Math 01.332 - Introduction to Numerical Analysis
Math 01.332 Numerical Analysis
(Prerequisites: Math 01.210 Linear Algebra, Math 01.230 Calculus II, and CS 01.104 Introduction to Scientific Programming with a grade of C- or better in all three prerequisites)
This course includes: elements of error analysis, real roots of an equation,
polynomial approximation by finite difference and least square methods,
interpolation, quadrature, numerical solution of ordinary differential
equations, and numerical solutions of systems of linear equations.
The student should expect to program a computer in addition to using a
The purpose of numerical analysis is two-fold: (1) to find acceptable approximate solutions when exact solutions are either impossible or so arduous and time-consuming as to be impractical, and (2) to devise alternate methods of solution better suited to the capabilities of computers.
While this course will involve the student in considerable computation
in order to apply techniques and obtain acceptable answers, the main emphasis
will be on the underlying theory. It will be necessary to draw upon
a good bit of calculus, linear algebra, computer science and other branches
of mathematics during the course.
1. Errors in Computation
2. Finding Roots of Equations by Approximation
2.1 Graphical and other rough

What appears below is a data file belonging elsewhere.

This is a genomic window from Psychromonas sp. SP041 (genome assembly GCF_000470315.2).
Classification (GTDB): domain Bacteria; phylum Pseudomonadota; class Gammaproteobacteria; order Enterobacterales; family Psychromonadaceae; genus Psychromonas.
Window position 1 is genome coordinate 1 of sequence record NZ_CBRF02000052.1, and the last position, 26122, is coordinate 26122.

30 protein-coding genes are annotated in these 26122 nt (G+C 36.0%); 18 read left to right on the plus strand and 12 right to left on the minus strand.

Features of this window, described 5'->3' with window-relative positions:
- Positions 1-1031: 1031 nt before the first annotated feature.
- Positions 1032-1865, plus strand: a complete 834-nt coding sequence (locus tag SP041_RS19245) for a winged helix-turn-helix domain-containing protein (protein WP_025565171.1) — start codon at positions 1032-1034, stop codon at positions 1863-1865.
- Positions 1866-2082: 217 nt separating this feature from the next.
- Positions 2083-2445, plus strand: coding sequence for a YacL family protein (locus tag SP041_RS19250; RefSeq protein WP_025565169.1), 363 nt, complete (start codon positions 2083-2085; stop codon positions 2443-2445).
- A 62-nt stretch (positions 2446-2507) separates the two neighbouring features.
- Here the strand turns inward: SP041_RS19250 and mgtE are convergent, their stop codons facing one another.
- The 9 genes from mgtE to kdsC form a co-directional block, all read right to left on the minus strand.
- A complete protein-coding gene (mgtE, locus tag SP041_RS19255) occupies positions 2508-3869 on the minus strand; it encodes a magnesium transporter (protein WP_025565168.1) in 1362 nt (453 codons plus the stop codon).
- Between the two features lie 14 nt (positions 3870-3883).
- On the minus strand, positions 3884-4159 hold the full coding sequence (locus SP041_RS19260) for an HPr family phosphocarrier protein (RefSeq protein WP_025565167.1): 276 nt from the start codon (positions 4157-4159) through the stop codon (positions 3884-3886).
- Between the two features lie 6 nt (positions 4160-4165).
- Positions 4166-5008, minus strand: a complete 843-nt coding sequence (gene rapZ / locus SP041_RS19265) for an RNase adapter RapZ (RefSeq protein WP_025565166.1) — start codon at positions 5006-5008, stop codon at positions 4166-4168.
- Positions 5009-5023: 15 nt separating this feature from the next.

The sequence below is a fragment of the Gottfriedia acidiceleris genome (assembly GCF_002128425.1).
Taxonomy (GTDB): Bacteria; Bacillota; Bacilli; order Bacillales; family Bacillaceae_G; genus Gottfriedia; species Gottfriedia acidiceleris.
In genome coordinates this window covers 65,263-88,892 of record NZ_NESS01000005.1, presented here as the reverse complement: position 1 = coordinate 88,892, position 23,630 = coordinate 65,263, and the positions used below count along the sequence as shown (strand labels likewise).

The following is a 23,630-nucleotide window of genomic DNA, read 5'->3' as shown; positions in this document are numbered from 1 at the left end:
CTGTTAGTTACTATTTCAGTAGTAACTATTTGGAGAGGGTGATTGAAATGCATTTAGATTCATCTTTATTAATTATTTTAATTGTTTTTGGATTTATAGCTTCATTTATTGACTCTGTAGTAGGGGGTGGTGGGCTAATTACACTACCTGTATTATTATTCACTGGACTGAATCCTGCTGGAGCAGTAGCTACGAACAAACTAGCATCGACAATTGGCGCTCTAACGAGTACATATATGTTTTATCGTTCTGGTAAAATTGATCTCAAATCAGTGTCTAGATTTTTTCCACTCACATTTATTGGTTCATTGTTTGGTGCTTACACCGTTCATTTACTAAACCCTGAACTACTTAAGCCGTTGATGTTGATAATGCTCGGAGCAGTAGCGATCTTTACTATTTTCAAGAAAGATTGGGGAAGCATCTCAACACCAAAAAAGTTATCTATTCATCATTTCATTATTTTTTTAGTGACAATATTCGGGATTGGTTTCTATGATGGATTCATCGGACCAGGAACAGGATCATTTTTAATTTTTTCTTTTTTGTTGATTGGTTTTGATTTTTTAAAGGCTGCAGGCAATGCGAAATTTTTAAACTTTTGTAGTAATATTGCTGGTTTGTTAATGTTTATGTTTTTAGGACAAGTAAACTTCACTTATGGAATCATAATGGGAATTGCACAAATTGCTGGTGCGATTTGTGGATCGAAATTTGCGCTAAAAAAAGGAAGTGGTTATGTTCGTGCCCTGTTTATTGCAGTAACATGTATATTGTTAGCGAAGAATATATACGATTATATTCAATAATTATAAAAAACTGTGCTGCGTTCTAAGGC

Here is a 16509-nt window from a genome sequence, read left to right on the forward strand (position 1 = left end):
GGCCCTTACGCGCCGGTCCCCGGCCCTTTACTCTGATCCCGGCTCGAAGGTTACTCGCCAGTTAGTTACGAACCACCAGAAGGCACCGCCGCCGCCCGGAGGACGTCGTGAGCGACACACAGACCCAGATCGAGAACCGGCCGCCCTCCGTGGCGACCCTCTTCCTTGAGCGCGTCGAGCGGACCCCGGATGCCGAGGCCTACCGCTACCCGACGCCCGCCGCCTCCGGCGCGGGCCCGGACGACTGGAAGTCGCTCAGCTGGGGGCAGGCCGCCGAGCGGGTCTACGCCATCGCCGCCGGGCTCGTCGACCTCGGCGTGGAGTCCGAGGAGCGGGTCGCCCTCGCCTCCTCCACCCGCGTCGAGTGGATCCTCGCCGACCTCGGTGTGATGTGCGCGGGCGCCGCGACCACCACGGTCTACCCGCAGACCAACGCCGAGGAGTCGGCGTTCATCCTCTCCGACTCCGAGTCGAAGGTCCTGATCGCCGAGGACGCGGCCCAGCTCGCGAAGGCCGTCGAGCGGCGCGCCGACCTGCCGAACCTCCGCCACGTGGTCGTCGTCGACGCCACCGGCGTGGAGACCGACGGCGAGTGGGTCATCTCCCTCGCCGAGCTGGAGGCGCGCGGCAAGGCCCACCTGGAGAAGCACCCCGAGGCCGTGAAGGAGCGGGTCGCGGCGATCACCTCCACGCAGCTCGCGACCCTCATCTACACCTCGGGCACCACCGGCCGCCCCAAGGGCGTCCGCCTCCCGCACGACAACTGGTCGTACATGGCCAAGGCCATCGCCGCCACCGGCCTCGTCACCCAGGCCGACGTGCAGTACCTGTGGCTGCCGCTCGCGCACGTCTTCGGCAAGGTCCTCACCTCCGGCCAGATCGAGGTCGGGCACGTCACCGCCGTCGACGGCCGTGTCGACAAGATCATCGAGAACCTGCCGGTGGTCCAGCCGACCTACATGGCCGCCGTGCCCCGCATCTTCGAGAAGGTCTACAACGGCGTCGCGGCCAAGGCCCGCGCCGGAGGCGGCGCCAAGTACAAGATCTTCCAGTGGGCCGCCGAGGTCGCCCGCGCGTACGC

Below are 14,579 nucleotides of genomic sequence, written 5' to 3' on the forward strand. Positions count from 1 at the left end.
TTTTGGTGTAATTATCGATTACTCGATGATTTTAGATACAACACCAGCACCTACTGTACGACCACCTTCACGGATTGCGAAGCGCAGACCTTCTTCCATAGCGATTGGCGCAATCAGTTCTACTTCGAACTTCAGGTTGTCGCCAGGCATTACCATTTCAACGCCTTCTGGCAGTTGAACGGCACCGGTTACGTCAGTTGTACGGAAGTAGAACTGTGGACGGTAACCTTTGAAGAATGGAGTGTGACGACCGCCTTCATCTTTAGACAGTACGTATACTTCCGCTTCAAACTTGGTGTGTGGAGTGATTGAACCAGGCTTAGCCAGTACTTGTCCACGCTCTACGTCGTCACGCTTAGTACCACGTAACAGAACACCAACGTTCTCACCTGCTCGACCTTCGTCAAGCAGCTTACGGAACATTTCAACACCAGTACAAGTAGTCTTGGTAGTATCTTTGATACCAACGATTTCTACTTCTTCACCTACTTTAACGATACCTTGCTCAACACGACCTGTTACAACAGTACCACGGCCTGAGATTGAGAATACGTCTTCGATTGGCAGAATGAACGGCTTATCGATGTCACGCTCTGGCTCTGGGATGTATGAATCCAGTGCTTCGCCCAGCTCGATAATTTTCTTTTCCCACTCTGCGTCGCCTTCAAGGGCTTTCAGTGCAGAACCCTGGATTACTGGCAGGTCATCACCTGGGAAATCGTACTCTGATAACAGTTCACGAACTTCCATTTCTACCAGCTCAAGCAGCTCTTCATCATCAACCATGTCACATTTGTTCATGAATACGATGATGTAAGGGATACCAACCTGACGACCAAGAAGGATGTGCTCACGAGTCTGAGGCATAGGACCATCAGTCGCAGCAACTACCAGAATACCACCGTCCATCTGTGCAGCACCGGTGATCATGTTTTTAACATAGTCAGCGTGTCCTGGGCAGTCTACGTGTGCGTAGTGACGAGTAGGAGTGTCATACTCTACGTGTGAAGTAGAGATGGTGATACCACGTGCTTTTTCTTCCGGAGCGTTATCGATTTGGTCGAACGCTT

2.2 Methods of refinement, false position, iteration
2.3 Newton-Raphson method
3. Finite Differences and Polynomial Approximations
3.1 Finite differences,
definition and theorems
3.2 Approximating polynomials, Gregory-Newton formula
3.3 Interpolation and extrapolation of tables
3.4 Error Analysis
4. Finite Integration
4.1 Finite integrals, definition
4.2 Summation of series
4.3 Quadrature formulas, Trapezoidal, Simpson, Weddle rules.
4.4 Richardson Extrapolation and Romberg Integration
5. Solutions of Systems of Equations
5.1 Scaled Gaussian Elimination
5.2 The Gauss-Seidel and Jacobi Iterative Methods
Additional topics may be selected, as time permits, from:
Approximation by Least Square Method
Numerical Solution of Differential Equations
Fractal and Chaos
TEXTS: The following might be possible texts for this course:
1.K. Atkinson & W. Han, ELEMENTARY NUMERICAL ANALYSIS, John Wiley, 3rd edition
2. Burden, R.L. and Faires, D.F., Numerical Analysis, 5th ed. PWS-Kent,
3. Cheney, Ward and Kincaid, David, Numerical Analysis and Computing, 2nd ed.,
Pacific Grove, CA.
4. Marion, M.J., Numerical Analysis, A Practical Approach,
Macmillian, New York, NY.